And I did not do that for a specific reason: Because the whispers behind the scenes on Jones — on message boards and among those in the know on social media — pointed to something more than simple competitive reasons prompting Florida’s likely fourth-string quarterback to transfer.
I wasn’t going to write half of a story on Jones deciding to transfer and noting details in my triangulation like Thomas Goldkamp being told by sources that “both parties” — Florida and Jones — “agreed on the split,” because I felt that speculation would be unfair to Jones, whom I could not report any further on with confidence.
But now Matt Baker of the Tampa Bay Times has brought what is likely the primary reason for Jones’s transfer to light: He was accused of a sexual assault by a fellow Florida student in April, per a police report obtained by Baker.
The details of Baker’s initial report post-acquisition of that police report are scarce. The woman in question “told authorities that Jones sexually assaulted her in the early morning of April 6” but “declined to press criminal charges,” which would lead anyone with knowledge of the tangle of law enforcement organizations governing the University of Florida and Gainesville whether the authorities in question were from the University of Florida Police Department (UFPD), the Gainesville Police Department (GPD), or (least likely) the Alachua County Sheriff’s Office (ACSO).
Baker’s only mention of which organization fielded this report is not in the body of the story itself, but its subheader, which mentions “campus police” — or UFPD.
UFPD no longer publishes a specific crime log, but its “crime map” does show two reports of sexual assaults defined as sexual battery occurring around 2 a.m. on April 6 on Stadium Road; those may or may not have any connection to the report in question.
It seems especially likely that they are unrelated given that the specific location of the alleged assault — at the Keys Residential Complex that is home to many Florida athletes who live on campus — is one of the less graphic details from the police report written up by Graham Hall of The Gainesville Sun.
On April 6 at 2 a.m., the victim went to visit Jones at UF’s Keys Residential Complex, according to University of Florida Police Department incident report.
The victim told officers “she was upset about an incident that happened earlier that night with a friend she had a disagreement with,” and Jones proceeded to console her.
Jones “started to kiss her on her neck and removed her jean shorts and underwear and digitally penetrated her vagina,” according to the report. Jones proceeded to turn the victim around and “inserted his penis into her vagina,” according to the report.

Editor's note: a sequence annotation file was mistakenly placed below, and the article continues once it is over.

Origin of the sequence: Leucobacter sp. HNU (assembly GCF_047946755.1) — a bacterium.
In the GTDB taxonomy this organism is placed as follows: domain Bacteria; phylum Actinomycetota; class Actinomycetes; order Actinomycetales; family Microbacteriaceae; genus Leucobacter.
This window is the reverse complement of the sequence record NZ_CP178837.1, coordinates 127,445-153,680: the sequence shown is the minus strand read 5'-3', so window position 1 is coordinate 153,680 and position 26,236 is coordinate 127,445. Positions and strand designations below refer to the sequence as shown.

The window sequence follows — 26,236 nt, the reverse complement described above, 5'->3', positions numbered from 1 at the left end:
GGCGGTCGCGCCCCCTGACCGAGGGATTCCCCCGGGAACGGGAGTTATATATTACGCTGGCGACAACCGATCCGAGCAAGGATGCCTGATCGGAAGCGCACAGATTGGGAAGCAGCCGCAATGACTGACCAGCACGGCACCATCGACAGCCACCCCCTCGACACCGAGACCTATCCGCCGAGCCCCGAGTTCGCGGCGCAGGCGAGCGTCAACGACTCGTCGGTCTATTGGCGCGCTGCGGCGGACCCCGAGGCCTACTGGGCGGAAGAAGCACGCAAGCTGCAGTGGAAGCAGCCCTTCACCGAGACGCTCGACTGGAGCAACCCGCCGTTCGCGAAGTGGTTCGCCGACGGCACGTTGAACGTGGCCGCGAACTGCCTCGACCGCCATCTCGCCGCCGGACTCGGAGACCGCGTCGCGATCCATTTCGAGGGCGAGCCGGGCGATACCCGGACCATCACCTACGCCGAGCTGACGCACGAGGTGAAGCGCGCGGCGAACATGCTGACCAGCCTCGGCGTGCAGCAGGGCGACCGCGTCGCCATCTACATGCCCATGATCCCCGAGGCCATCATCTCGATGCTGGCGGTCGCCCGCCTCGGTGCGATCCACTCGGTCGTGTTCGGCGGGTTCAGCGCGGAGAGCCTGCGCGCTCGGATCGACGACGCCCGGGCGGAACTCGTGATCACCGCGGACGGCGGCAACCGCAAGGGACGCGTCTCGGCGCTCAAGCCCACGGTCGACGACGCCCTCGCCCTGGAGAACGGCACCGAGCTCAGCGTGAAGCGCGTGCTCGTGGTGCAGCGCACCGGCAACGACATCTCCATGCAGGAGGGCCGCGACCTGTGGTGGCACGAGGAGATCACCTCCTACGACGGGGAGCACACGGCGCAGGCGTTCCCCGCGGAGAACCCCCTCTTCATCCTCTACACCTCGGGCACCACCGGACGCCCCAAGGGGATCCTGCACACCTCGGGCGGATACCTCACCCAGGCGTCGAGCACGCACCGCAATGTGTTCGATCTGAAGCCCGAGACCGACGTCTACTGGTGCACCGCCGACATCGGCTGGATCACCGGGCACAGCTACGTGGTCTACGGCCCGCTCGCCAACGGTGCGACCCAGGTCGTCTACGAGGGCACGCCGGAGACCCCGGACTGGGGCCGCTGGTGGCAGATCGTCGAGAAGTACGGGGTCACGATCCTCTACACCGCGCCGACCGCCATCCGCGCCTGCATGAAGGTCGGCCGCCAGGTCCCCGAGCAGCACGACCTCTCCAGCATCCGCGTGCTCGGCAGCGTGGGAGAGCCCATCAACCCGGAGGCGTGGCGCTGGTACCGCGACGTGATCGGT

The victim told Jones to stop multiple times during this incident, the report said. According to the report, the victim told UPD officers “Jones only stopped when she saw and heard (UF freshman Jaydon) Hill in the living room.”
Hall further writes that the woman says she pushed Jones off of her and went to Hill, asking to go to fellow Florida freshman Chris Steele’s room — from where she and a witness ordered an Uber to get home.
Later, the woman — and a witness — had a rape kit performed at Shands Hospital. At that point, she did not want to press charges, leading to the only actions taken from there being a complaint withdrawal and notification of a UF victim advocate.
Furthermore, the Sun’s Robbie Andreu writes that there are not one but two reports related to Jones’s conduct on April 6, indicating that he was accused of multiple assaults against multiple women.
Going over the two UPD reports concerning Jalon Jones. It appears he allegedly sexually battered two female UF students on April 6. One started out as consensual sex, the other did not, according to the reports.— Robbie Andreu (@RobbieAndreu) May 2, 2019
As one would expect from an incident in the UFPD jurisdiction in which no criminal charges were filed, there is no record of this incident in Alachua County court records. A search of them for Jalon Jones turns up only a speeding ticket from January.
Baker’s only detail on Florida’s response, meanwhile, is this:
Gators spokesman Steve McClain said UF is aware of the incident and that athletic and campus protocols were followed.
But he does write that the story will be updated.
When it is, and when other reports are made, expect them to delve into questions of when, precisely, the woman — or women — made the report(s) in question, when the university and Florida’s football program were availed of all this, and what, if anything, changed about Jones’s status as a student or a football player as a result.
And if Florida is proven to have permitted Jones to participate in football activities after being made aware that this allegation was made to police or that a Title IX proceeding was set in motion — something that seems quite possible, given that Florida’s spring game happened on April 13, and that Jones ran for a touchdown late in that game — expect to feel at least a bit discomfited by what you learn in the coming days.